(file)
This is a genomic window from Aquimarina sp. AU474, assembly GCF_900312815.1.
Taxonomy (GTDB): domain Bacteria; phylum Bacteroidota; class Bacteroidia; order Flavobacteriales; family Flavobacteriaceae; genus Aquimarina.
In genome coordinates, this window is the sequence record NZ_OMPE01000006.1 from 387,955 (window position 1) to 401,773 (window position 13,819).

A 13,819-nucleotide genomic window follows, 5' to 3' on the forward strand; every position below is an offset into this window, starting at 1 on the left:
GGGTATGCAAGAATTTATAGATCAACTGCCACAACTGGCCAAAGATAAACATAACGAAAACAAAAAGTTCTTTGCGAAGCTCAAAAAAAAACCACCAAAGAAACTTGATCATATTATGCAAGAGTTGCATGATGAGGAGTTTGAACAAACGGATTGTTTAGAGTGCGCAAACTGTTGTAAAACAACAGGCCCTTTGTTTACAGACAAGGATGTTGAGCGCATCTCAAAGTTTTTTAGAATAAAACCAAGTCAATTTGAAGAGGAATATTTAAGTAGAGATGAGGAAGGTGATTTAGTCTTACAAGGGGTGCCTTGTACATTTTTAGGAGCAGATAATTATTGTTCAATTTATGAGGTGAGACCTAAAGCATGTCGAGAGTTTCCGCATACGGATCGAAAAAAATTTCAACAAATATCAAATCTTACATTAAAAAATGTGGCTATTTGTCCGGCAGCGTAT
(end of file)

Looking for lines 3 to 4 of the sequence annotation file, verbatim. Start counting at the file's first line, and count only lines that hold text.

In genome coordinates, this window is the sequence record NZ_OMPE01000006.1 from 387,955 (window position 1) to 401,773 (window position 13,819).

A 13,819-nucleotide genomic window follows, 5' to 3' on the forward strand; every position below is an offset into this window, starting at 1 on the left: